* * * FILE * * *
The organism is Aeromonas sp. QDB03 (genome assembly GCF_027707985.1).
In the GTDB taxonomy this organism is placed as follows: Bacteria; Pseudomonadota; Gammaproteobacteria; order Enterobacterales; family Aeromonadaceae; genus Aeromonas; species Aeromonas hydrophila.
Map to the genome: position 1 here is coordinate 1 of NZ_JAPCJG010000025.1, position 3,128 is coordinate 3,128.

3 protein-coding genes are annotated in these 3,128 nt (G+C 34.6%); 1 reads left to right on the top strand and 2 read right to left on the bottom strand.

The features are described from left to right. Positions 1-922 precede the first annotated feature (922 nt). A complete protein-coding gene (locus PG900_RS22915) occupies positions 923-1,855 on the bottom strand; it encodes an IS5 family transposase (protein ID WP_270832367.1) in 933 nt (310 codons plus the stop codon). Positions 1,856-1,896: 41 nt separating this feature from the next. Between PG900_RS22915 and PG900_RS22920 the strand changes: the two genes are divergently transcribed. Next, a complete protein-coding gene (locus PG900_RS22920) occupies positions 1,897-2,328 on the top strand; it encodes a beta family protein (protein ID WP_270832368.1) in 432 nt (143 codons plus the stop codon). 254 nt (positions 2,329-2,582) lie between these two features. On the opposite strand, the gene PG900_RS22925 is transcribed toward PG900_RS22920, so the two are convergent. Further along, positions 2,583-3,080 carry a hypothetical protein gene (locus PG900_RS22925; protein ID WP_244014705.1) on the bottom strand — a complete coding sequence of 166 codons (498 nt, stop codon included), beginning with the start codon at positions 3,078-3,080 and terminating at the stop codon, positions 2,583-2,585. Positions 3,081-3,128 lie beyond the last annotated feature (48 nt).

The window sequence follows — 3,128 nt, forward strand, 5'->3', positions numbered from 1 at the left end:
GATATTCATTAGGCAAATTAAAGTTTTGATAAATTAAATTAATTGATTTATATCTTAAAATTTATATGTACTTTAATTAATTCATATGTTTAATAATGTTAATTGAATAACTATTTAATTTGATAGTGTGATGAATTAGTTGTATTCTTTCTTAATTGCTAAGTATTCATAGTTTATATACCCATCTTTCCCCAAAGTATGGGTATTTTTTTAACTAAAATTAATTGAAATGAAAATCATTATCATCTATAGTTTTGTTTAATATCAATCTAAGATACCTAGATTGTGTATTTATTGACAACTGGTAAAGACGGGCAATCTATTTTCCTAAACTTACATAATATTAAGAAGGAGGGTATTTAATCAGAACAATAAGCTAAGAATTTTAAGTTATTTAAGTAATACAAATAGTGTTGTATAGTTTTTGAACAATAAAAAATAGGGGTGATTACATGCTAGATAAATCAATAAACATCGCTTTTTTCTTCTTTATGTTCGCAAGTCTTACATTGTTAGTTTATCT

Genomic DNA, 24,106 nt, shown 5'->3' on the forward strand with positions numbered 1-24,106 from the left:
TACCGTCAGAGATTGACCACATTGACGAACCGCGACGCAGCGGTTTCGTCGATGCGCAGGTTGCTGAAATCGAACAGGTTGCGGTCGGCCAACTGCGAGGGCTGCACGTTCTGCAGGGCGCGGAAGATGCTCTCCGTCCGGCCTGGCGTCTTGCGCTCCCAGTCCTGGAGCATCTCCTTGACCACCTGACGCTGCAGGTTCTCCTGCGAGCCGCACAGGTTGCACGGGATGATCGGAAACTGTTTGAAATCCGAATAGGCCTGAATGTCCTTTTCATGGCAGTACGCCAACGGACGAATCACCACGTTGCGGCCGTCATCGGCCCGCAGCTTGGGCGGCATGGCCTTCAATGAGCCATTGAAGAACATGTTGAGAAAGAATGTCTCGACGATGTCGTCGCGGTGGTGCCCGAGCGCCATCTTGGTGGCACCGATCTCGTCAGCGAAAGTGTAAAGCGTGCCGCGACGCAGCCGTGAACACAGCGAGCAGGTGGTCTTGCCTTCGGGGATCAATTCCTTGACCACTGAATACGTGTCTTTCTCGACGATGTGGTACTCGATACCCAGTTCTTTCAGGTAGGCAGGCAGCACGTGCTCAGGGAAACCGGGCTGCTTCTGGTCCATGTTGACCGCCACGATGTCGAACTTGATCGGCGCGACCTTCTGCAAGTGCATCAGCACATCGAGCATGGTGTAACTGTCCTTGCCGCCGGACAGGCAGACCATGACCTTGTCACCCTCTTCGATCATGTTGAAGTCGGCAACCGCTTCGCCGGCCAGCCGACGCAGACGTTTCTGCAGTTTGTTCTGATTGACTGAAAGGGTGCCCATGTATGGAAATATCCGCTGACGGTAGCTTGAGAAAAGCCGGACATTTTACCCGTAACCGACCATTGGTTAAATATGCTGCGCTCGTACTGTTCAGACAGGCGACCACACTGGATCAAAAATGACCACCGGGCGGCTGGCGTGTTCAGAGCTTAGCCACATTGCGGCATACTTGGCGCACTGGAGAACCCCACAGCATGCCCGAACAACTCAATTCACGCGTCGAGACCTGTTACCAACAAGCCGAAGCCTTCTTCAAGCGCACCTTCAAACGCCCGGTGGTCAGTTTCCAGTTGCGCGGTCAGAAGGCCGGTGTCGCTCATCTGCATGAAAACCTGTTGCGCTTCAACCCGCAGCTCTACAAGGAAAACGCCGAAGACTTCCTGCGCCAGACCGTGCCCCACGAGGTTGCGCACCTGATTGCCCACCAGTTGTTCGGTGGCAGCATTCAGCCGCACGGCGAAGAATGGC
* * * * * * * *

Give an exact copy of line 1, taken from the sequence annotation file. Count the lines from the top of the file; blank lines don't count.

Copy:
The organism is Aeromonas sp. QDB03 (genome assembly GCF_027707985.1).